What happens when a bank goes bankrupt? How do you protect your savings? While many people wonder about the situation after the health crisis of coronavirus, here are the guarantees provided for your savings.
While some people still hide their savings under their mattresses, the vast majority entrust them to banks. In the event of a financial crisis, this could be the hustle and bustle at bank counters or ATMs to collect cash.
As for assets, would they still be available? Similarly, like any business, a bank can go bankrupt. What happens if the bank is no longer able to repay its customers' deposits? It is to prevent these difficulties that the Deposit Guarantee and Resolution Fund (FGDR) was established in 1999. The primary mission of this body, of general interest, is to protect the customers of banks in the event of a failure of their bank.
The guarantee fund covers all banks and credit institutions operating in certain countries, including online banks and subsidiaries of foreign banks. Membership of the FGDR is a condition of the exercise of activity.
The FGDR deposit guarantee covers all amounts deposited in current accounts, current or term deposit accounts, book accounts, housing accounts, and savings plans, cash accounts of equity savings plans (EPPs), bank retirement savings plans (PER). If you have multiple accounts in the same institution, all your deposits are added up and compensated up to a maximum of 100,000 euros per customer (within 7 working days). For joint accounts, the balance is divided equally among the co-holders.
The guarantee applies separately for each bank. Therefore, if your total assets exceed 100,000 euros, open an account at one or more other establishments.
Money deposited on the A booklet (and blue booklet), sustainable and solidarity development booklet (LDDS) and people's savings booklet (LEP) is also protected. These deposits benefit from an independent guarantee. These are regulated and centralized savings books at the Caisse de dépôt et consignments to be used to finance public policy. They are added up and compensated up to 100,000 euros per customer per establishment. In practice, it is the FGDR that makes compensation on behalf of the state if necessary.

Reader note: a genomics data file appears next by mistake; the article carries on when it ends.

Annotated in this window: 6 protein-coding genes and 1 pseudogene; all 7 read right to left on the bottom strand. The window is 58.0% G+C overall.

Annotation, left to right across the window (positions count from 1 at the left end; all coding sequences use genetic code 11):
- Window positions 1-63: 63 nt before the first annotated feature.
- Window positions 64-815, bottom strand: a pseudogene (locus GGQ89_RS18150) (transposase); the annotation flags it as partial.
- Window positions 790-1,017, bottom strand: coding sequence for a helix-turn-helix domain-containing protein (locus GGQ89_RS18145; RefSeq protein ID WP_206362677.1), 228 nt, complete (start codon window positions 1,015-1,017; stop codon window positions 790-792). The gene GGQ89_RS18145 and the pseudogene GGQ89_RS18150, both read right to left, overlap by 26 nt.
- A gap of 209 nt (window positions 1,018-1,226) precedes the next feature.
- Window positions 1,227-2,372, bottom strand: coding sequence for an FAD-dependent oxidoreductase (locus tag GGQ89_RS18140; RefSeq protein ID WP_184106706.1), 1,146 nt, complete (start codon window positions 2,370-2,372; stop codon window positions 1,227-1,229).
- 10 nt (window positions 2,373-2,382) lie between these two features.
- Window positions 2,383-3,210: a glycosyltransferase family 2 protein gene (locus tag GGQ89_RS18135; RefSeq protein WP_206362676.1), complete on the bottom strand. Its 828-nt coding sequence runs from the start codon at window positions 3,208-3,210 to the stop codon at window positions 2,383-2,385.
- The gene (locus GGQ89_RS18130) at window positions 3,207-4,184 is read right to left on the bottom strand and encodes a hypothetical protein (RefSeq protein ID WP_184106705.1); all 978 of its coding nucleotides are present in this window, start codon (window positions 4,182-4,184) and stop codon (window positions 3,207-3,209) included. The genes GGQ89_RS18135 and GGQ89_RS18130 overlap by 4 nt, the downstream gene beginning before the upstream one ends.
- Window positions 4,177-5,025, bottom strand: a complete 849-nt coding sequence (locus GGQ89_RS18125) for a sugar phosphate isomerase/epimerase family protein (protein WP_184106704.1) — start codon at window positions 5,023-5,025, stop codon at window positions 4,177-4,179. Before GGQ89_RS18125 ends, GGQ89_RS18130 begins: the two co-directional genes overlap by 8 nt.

Tickets, coins, and items entrusted to your bank's safe department are not covered by the FGDR.
The compensation limit of 100,000 euros is increased by an additional 500,000 euros for exceptional deposits made less than 3 months before the failure. For example, if you cashed in a large amount before your bank went bankrupt, you can be compensated extra for each event. These exceptional deposits may come from the sale of a residential property, the capital repair of personal injury, the capital payment of a pension benefit, an estate, a bequest, a gift, a compensatory benefit or a severance pay.
Money from personal injury repairs is covered with no amount limit.
You are also covered if you hold securities or financial instruments that have disappeared from your accounts and your bank or investment services provider is unable to return or repay you due to a cessation of payment. These may be securities in the form of shares or bonds, held directly or as part of an AEP; units or shares of mutual funds, such as units of Sicav or FCP, or certificates of deposit or tradable debt. These securities are compensated up to 70,000 euros (repayment within 3 months).
Again, the warranty applies per customer and by the establishment. Depending on the value of your securities, it may be relevant to be a customer of several establishments so as not to put all your eggs in one basket.
If you work as a craftsman, trader, professional… In your own name, you only have a single compensation limit of 100,000 euros for all your professional and personal accounts. It is different if you have created an EURL or an EIRL, that is, a separate legal entity from you. In this case, you benefit from two guarantees of 100,000 euros.
If you are concerned, it is prudent to hold a professional account in an institution separate from your personal accounts.
For life insurance contracts, it is the Life Insurance Guarantee Fund (FGAP), also created in 1999, that protects you. In the event of a failure of an insurance company, it is obliged to compensate policyholders within two months up to 70,000 euros (90,000 euros for disability or disability annuities and those resulting from death insurance contracts). If the value of your life insurance policies held in an institution exceeds this threshold, consider opening one or more other contracts elsewhere by capping payments at 70,000. Your funds will be protected in the event of a default, but other drawbacks will have to be faced. You will lose the tax anteriority on the new contracts, which can be penalised in the event of a buyout, you will have to face higher management fees due to the plurality of contracts, and finally, your beneficiaries will benefit from a less attractive tax estate if you feed a contract after your 70th birthday. Do your math.
The protection of the FGAP also covers financial capitalization products, such as the People's Retirement Savings Plan (PERP).
If you have an account in a traditional bank and another in a new bank of the same group, a single guarantee of 100,000 euros applies for all your deposits.